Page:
Wednesday, October 12, 2011

Guest Post: In Which Kelly Shares Her Love for Horror!

To kick off the guest posting for the month, here's Kelly from The Bookscape Report, talking about her love for horror and the macabre!

I want to start by saying thank you to Leighanne for letting me guest post on her blog today. I’m really excited about it. I was thrilled when I saw she’s doing guest posts on the horror genre, because I’ve loved horror for as long as I can remember.

For anyone who doesn’t know me, my name is Kelly and I run The Bookscape Report. I started blogging a little over a year ago, focusing primarily on young adult literature, with the occasional adult title thrown in. The Bookscape Report is not my first YA blog. Prior to starting The Bookscape Report, I had a YA blog called Kelly’s Bookshelf, but I never really did anything with it, so I shut it down and stopped blogging entirely. Eventually, I realized how much I missed blogging, and The Bookscape Report was born.

As I’ve already said, I’ve loved horror for as long as I can remember. My love for the horror genre started out as a combination of watching horror movies and reading Stephen King. The first horror movie I remember seeing was John Carpenter’s Halloween, and the first horror novel I read was Stephen King’s Carrie. From there, things just took off. I started reading Stephen King regularly, though I skipped some of his novels entirely because they didn’t interest me, and I started watching as many slasher movies as I could. Stephen King is definitely my favorite horror writer, though I have to admit that I haven’t read too many other horror authors, except for one John Saul novel and V.C. Andrews’s Flowers in the Attic series. It’s clich├ęd to say that Stephen King is the master of horror, but it’s also true. I don’t scare very easily, but Stephen King is the one writer who has managed to scare me—not with all of his novels, but with some. IT, Christine, and Duma Key really freaked me out the first time I read them. Christine doesn’t creep me out too much anymore, but IT still does, and I’ve only read Duma Key once, because I’m not quite ready to jump back into that creepiness.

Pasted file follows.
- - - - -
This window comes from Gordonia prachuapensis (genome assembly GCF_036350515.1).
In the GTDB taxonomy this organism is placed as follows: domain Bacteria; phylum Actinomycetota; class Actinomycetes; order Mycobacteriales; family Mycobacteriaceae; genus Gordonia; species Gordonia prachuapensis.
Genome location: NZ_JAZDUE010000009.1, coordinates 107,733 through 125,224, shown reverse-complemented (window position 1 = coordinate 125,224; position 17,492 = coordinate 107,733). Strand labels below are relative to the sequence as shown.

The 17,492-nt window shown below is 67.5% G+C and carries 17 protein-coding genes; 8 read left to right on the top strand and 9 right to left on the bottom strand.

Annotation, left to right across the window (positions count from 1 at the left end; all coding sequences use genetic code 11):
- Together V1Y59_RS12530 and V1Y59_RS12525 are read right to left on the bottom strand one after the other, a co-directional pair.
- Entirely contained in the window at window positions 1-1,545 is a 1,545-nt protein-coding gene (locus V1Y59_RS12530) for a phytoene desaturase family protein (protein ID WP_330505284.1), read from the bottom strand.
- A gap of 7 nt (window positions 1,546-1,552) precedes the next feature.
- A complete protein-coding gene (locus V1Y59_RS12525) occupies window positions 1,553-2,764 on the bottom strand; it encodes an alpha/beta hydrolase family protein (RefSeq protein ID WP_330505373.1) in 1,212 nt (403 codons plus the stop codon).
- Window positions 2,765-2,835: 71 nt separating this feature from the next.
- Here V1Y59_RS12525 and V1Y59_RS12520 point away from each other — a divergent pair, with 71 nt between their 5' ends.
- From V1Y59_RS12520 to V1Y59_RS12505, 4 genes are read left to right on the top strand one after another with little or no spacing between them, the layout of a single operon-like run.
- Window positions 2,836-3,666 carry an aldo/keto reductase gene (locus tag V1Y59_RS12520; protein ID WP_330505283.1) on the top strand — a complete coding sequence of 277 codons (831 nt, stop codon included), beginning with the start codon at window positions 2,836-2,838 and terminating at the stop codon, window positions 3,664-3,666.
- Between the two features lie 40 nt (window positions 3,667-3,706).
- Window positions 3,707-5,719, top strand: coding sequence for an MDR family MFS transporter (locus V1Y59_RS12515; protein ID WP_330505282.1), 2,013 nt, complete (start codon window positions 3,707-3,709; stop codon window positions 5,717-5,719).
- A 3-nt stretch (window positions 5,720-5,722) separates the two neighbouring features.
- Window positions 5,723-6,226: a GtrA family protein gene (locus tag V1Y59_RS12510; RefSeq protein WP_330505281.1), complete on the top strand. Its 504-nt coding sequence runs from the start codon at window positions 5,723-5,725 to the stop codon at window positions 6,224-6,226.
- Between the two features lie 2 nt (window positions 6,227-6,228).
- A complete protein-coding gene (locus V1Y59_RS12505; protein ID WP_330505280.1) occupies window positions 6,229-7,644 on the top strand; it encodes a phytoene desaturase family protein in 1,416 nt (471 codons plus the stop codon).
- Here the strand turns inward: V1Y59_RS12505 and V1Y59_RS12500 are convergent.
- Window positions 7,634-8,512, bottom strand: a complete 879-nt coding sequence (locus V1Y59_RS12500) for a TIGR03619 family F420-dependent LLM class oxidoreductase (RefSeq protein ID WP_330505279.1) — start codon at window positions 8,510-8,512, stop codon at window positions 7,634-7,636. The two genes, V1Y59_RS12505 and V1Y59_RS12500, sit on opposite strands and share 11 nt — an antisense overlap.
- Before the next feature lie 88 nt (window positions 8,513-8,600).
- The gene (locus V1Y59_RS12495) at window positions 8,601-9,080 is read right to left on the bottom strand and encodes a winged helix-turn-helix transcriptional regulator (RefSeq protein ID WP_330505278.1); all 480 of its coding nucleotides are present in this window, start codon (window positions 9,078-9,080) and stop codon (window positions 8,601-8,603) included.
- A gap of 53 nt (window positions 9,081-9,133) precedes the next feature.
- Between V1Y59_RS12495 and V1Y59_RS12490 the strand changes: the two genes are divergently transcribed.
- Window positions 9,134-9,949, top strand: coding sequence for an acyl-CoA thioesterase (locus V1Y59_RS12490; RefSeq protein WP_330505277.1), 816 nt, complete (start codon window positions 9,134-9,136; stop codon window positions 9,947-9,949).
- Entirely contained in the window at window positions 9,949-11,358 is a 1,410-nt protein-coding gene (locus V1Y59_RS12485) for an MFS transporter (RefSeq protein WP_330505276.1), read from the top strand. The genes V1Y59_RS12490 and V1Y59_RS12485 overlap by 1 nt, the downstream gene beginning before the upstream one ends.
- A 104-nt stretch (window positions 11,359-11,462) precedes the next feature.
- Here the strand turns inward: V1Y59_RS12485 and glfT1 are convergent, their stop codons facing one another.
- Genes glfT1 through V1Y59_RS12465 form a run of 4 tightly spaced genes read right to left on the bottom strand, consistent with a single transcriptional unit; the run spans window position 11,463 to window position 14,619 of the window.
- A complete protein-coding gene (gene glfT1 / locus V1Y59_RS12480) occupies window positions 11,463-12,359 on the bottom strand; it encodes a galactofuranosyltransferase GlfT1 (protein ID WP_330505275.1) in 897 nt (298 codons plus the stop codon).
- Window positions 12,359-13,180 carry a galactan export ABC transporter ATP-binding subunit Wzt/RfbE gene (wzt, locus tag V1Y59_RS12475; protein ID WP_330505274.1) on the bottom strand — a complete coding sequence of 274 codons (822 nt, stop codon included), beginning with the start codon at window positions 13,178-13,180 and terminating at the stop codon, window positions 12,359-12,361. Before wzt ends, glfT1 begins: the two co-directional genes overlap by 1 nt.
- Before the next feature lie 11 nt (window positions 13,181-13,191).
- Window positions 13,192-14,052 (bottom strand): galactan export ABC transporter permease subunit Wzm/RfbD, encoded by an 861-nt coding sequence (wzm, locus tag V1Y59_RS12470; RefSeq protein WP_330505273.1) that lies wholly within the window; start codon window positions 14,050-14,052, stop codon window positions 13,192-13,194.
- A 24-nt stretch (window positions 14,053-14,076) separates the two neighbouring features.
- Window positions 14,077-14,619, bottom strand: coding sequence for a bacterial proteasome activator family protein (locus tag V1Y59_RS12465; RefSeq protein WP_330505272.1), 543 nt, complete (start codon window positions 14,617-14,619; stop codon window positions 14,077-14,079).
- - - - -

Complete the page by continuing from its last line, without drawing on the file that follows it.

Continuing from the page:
I think people tend to be surprised when they find out I love horror stories. I’m not quite sure why. But to be honest, it surprises me, too, because when I was growing up, I was scared of everything. It’s embarrassing, but I was afraid of E.T, Santa Claus, the Easter Bunny, and the Tooth Fairy. And now, I’m the complete opposite: I don’t scare easily, and I’m fascinated by the macabre. I can understand why some people might think it’s weird. How many people, after all, are willing to read Helter Skelter four times just because they’re fascinated by Charles Manson? I love real-life horror stories like Helter Skelter just as much as I love Stephen King. I think what I love the most about the horror genre is that it encompasses so much. It’s not just ghost stories. If you’re Stephen King, it’s also about vampires (the creepy kind, not the kind who sparkle, rabid dogs, clowns, aliens, abusive husbands, school shooters, supernatural beings, and mentally ill “number one fans.” It’s not just about being afraid because a serial killer like Michael Myers is after you. It’s about being afraid of things that are real, like Cujo, the rabid dog. So much of horror is scary just because of how psychological it is. The Ring is a fantastic example of psychological horror. I never wanted to admit it, but that movie really creeped me out—so much so that I still haven’t read the book it’s based on, even though I really want to. I’m just too afraid it’ll creep me out too much. (The book is by Koji Suzuki, for anyone who’s interested).

For me, reading horror stories is like walking through a haunted house. Horror stories are haunted houses that we read instead of walk through. I love haunted houses because knowing that I’m going to be scared but not knowing when it’s going to happen is one of the best feelings. I love being deliciously scared in that way, and horror stories do that for me.

Thanks Kelly for sharing your love of horror with the rest of us! Like you, Stephen King is my favorite horror author! And don't feel bad, I had nightmares about ET when I was a kid, and to this day have never seen the entire movie.
Readers, if you want to share your favorite horror authors with us, there's the entire month of October! Just shoot me an email at Leighannes [DOT] Lit [AT] gmail [DOT] com!

1 comment:

Kelly @ The Bookscape Report said...

Thanks! You're pretty awesome yourself! :)

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